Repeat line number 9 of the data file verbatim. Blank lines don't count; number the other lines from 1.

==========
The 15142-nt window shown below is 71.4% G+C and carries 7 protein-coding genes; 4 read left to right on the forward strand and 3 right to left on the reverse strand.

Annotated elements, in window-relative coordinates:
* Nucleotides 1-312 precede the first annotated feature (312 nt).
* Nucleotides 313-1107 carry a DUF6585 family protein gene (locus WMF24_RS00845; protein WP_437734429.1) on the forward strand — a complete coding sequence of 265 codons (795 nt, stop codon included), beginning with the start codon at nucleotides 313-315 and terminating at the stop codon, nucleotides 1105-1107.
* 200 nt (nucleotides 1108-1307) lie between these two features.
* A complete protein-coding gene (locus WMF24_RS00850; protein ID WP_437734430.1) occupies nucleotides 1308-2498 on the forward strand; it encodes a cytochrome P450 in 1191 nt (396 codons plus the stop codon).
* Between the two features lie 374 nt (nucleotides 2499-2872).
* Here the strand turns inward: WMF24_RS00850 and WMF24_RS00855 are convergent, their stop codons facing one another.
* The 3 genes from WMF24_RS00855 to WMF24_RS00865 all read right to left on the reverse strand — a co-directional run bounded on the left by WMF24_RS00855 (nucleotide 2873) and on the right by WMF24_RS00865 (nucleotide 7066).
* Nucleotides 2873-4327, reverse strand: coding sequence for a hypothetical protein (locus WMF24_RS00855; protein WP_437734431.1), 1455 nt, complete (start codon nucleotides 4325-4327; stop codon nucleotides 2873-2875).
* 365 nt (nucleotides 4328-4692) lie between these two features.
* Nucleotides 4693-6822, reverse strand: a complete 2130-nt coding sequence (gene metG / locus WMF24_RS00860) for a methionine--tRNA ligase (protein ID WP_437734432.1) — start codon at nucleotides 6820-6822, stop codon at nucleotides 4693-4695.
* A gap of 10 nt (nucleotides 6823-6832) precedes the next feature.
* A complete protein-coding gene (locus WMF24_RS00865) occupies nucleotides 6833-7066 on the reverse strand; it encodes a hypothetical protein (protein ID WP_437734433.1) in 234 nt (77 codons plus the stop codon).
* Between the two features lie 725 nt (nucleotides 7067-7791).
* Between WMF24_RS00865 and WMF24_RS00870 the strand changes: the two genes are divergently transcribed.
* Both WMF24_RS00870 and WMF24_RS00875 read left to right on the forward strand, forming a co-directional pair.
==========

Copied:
* The 3 genes from WMF24_RS00855 to WMF24_RS00865 all read right to left on the reverse strand — a co-directional run bounded on the left by WMF24_RS00855 (nucleotide 2873) and on the right by WMF24_RS00865 (nucleotide 7066).